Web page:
Hey there, animation beginners and hobbyists!
With 2D animation software tools that support key-frame animation techniques (like Anime Studio, Adobe Flash, and Toon Boom Studio), an important step in animating your objects (for example, characters or props) is to rig them.
In my previous post (2D Animation Basic Walk & Run Cycles), I showed a demo of how simple the concept of rigging an object really is. The basic rigging concept shown in the video (Animating A Straight Line) involves a simple straight line. Actually, the same rigging idea also applies to other types of objects like rectangles, ovals, or even imported pictures. Although my demo was done in Toon Boom Studio, other programs also have the same idea of character/object rigging, which may be given a different term. So it’s still possible to follow along and try the hands-on experiments on your own with a different animation tool.
Basic Rigging Techniques
Once you have a good handle of the tool’s interface for drawing simple objects (lines, rectangles, ovals), as well as rigging and animating them in short cycles, you can take things a step further by building a very simple character. But before that, let’s make sure we have a good understanding of the basics of rigging using bones, as they call it in Toon Boom Studio. I use several rigging techniques for my characters, but among my favorites is the Bone Rigging tool. And when using the Bone Rigging technique, you can choose between the following two methods:
Method 1: Keep all your character parts in the same drawing layer. This is a quick and easy rigging method for less complex characters with few moving parts. See this video for a demo. If you don’t get the rigging done right, you’ll get weird results like the ones I compiled in my Rigging Fails video.
Method 2: Separate your character parts into their own drawing layers. This is recommended for more complex characters with many moving parts. The following video shows how you do it to create a very unsophisticated stickman with no elbows and no knees. I even made animated short movies using that stick figure for my own learning exercises (see Episode 1 and Episode 2 of my Stickman Stories).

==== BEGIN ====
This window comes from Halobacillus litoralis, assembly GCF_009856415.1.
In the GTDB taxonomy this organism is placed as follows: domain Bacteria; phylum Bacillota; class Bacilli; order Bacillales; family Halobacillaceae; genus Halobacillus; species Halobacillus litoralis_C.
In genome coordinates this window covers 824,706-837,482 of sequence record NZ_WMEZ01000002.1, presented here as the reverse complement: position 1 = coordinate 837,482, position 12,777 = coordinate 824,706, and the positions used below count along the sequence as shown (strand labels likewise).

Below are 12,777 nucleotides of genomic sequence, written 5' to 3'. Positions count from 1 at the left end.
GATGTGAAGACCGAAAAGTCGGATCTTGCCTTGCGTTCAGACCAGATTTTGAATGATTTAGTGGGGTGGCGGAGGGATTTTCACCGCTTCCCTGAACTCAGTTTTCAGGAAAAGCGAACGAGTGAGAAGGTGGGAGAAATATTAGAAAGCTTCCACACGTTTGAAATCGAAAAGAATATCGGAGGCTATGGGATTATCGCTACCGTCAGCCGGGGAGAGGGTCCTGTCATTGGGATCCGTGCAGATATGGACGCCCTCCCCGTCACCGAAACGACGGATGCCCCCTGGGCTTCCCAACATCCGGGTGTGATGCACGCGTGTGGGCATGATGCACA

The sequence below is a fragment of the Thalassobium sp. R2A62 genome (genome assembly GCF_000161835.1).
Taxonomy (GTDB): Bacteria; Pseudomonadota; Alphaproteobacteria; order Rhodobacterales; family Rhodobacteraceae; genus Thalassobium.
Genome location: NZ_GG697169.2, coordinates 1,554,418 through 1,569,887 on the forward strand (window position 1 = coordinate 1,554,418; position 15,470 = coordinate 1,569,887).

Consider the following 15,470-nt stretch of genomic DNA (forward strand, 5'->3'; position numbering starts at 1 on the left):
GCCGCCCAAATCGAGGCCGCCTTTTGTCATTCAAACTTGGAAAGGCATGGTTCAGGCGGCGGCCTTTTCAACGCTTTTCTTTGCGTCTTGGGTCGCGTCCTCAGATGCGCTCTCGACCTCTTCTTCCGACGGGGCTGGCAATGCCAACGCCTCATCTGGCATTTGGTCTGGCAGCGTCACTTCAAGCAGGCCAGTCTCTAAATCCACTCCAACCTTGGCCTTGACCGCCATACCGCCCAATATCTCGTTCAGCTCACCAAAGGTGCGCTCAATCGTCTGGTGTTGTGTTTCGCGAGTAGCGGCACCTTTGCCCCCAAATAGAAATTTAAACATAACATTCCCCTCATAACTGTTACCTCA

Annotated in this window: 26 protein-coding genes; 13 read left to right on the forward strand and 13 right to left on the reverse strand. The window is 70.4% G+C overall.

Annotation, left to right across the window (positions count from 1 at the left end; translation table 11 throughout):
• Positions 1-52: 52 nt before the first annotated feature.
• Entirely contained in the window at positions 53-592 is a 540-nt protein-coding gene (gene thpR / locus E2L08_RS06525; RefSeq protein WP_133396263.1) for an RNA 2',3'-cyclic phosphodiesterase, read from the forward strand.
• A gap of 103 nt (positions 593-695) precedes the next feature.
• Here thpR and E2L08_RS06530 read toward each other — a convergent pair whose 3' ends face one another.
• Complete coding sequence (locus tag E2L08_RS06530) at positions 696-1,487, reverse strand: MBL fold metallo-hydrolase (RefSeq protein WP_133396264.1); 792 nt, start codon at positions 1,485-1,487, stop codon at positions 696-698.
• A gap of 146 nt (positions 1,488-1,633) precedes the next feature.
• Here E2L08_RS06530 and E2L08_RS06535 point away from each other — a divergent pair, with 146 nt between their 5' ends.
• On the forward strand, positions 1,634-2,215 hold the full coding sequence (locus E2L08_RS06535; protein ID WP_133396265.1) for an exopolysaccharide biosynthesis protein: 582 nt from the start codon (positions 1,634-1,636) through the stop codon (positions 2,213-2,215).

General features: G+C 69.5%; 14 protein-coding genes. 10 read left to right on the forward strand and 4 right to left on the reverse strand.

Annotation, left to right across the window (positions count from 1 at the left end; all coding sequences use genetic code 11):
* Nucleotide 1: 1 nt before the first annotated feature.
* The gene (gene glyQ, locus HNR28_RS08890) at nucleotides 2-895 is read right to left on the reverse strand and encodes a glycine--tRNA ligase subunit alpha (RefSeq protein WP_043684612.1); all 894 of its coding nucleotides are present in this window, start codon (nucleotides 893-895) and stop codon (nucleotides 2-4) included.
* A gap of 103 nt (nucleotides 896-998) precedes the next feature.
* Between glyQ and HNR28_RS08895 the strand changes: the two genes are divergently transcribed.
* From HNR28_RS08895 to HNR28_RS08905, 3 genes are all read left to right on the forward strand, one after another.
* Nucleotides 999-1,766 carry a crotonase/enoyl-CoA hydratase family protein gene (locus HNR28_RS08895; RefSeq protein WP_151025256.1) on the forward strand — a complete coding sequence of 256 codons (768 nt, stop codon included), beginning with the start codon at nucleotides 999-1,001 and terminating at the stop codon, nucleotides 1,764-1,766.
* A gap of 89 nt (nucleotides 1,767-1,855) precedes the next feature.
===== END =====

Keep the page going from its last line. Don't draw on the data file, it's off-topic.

Besides the Bone Rigging techniques, I’m also experimenting with the Cutout Rigging technique as well as mixed rigging (bones and cutout) for many of my newer characters (for example, Critter), most of which are currently in development. I’ll share the details in a later post.
Building Stick Figure Characters
Now let’s see how an improved stick figure (I call him Stickman 2) is built in the next demo video. By simply adding ONE more bone segment to each arm and leg, we’re giving this guy elbows and knees!
If you want, you can even add shoulders and hips to the character by adding an extra bone segment to each of the arms and legs.
Finally, have a look at how you can create a nicer-looking stick figure, this one made of rectangles instead of straight lines. Now you can add colors to your characters. Nice! Remember, this is just ONE way to do it, not the ONLY way.
As I mentioned earlier, I’ve figured out other ways to design and rig characters that I’m sharing in a more structured place. Check out my 2D Cut-Out Character Animation Reference Library: